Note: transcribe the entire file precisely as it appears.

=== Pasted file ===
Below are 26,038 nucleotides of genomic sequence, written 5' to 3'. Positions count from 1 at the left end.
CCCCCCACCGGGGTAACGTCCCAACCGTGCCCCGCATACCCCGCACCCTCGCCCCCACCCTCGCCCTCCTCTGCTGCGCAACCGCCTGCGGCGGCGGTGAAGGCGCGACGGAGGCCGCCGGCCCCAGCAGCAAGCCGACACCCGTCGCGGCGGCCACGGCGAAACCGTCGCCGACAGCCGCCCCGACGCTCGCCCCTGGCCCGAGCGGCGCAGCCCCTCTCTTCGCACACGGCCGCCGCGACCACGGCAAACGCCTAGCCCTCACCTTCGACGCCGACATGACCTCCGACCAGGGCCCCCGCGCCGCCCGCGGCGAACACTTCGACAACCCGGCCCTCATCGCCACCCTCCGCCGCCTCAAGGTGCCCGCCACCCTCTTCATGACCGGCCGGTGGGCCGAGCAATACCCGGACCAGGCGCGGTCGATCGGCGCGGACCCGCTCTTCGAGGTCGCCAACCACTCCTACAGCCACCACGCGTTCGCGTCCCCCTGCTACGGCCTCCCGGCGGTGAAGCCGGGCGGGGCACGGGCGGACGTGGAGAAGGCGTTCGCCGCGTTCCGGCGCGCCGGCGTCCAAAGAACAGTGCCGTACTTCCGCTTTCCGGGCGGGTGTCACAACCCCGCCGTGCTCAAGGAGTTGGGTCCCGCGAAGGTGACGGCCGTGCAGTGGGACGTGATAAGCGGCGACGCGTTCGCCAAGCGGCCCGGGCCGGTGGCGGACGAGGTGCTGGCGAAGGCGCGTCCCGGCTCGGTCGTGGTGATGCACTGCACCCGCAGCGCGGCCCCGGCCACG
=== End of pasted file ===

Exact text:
Below are 26,038 nucleotides of genomic sequence, written 5' to 3'. Positions count from 1 at the left end.
CCCCCCACCGGGGTAACGTCCCAACCGTGCCCCGCATACCCCGCACCCTCGCCCCCACCCTCGCCCTCCTCTGCTGCGCAACCGCCTGCGGCGGCGGTGAAGGCGCGACGGAGGCCGCCGGCCCCAGCAGCAAGCCGACACCCGTCGCGGCGGCCACGGCGAAACCGTCGCCGACAGCCGCCCCGACGCTCGCCCCTGGCCCGAGCGGCGCAGCCCCTCTCTTCGCACACGGCCGCCGCGACCACGGCAAACGCCTAGCCCTCACCTTCGACGCCGACATGACCTCCGACCAGGGCCCCCGCGCCGCCCGCGGCGAACACTTCGACAACCCGGCCCTCATCGCCACCCTCCGCCGCCTCAAGGTGCCCGCCACCCTCTTCATGACCGGCCGGTGGGCCGAGCAATACCCGGACCAGGCGCGGTCGATCGGCGCGGACCCGCTCTTCGAGGTCGCCAACCACTCCTACAGCCACCACGCGTTCGCGTCCCCCTGCTACGGCCTCCCGGCGGTGAAGCCGGGCGGGGCACGGGCGGACGTGGAGAAGGCGTTCGCCGCGTTCCGGCGCGCCGGCGTCCAAAGAACAGTGCCGTACTTCCGCTTTCCGGGCGGGTGTCACAACCCCGCCGTGCTCAAGGAGTTGGGTCCCGCGAAGGTGACGGCCGTGCAGTGGGACGTGATAAGCGGCGACGCGTTCGCCAAGCGGCCCGGGCCGGTGGCGGACGAGGTGCTGGCGAAGGCGCGTCCCGGCTCGGTCGTGGTGATGCACTGCACCCGCAGCGCGGCCCCGGCCACG